Well, I can't think of a better person to lead such a task force. Theodore is an exceptionally bright pension fund manager who runs the CERN Pension like a global macro fund.

I welcome this new initiative as it bolsters my case for enhancing the Canada Pension Plan (CPP) for all Canadians. As I recently stated in my comment on the brutal truth on DC plans:
In my ideal world, you won't have the bcIMC, Caisse, OTPP, PSP, AIMCo, HOOPP or Bombardier, CN, Bell, Air Canada pension plans. You will only have large, well-governed public defined-benefit plans managing the assets and liabilities of all Canadians regardless of whether they work in the public or private sector. If we achieve such a monumental undertaking, we will significantly lower investment and administrative costs and do away with the issue of pension portability once and for all because people will move across public and private sector jobs knowing their pensions are safe and secure, backed by the full faith and credit of the federal government.
I stand by those comments and that's why I think this new pan-European pension fund is a very smart initiative. The only thing that worries me is the Euro deflation crisis and whether it will spread to the United States. For now, global stock markets are not worried, bouncing back vigorously from the latest selloff, but this could change and the future of the eurozone remains very fragile.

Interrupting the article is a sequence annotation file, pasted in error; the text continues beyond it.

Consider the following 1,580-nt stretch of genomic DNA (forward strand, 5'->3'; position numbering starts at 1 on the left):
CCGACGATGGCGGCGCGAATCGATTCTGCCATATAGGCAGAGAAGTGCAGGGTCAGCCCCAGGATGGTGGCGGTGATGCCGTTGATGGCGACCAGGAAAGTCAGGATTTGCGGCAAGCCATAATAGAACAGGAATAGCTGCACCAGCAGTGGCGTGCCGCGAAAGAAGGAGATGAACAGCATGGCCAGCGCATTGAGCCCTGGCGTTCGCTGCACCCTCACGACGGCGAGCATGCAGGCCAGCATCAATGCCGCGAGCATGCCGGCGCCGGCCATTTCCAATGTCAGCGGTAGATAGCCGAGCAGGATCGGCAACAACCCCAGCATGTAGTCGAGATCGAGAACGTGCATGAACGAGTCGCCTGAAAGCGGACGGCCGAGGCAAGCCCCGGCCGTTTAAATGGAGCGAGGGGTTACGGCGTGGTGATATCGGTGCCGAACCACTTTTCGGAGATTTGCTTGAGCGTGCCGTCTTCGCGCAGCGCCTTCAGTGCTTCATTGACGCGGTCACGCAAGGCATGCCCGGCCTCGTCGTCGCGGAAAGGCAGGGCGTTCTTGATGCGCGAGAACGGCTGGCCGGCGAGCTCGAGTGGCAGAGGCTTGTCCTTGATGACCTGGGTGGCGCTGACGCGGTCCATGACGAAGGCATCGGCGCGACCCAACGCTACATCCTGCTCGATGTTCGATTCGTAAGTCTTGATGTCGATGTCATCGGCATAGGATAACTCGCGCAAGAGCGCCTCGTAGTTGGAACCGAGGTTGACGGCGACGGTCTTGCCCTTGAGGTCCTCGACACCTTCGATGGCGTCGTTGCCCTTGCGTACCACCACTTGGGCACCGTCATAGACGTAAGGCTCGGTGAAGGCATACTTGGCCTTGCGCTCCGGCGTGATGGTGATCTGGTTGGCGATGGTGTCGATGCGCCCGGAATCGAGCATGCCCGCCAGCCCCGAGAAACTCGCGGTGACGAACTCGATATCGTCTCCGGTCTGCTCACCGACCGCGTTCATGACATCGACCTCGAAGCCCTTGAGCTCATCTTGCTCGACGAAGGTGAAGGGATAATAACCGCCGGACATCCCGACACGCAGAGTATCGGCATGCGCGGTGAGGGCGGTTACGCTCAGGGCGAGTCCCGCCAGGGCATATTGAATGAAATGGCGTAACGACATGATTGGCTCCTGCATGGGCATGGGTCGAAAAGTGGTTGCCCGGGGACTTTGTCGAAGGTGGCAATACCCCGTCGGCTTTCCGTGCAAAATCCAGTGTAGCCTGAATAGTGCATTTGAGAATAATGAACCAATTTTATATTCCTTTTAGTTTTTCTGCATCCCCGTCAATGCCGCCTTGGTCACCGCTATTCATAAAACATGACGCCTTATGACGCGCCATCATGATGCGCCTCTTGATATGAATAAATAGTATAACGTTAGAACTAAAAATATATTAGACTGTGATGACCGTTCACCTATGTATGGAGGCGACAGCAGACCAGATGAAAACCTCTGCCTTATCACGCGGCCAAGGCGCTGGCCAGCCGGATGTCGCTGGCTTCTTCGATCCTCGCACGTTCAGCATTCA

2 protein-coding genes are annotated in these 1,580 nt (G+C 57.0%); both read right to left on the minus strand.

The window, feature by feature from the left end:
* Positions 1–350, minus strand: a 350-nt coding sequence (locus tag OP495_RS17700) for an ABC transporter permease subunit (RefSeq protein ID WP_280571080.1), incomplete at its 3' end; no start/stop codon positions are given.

Below, I end with Prime Minister Stephen Harper's address to the nation following the attack on Parliament Hill in Ottawa where Nathan Cirrilo, a member of the Canadian Forces, was shot dead. Prime Minister Harper also addressed the House of Commons this morning in a remarkable and personal speech which ended by him thanking Kevin Vickers, Canada's Sergeant-at-Arms who shot the perpetrator dead, and by him embracing the two leaders of the opposition (watch clip below).

My thoughts and prayers go out to Cpl. Nathan Cirillo's family. The world is not a safe place but Mr. Harper and the leaders of the opposition are right, Canadians will never be intimidated and we will move on.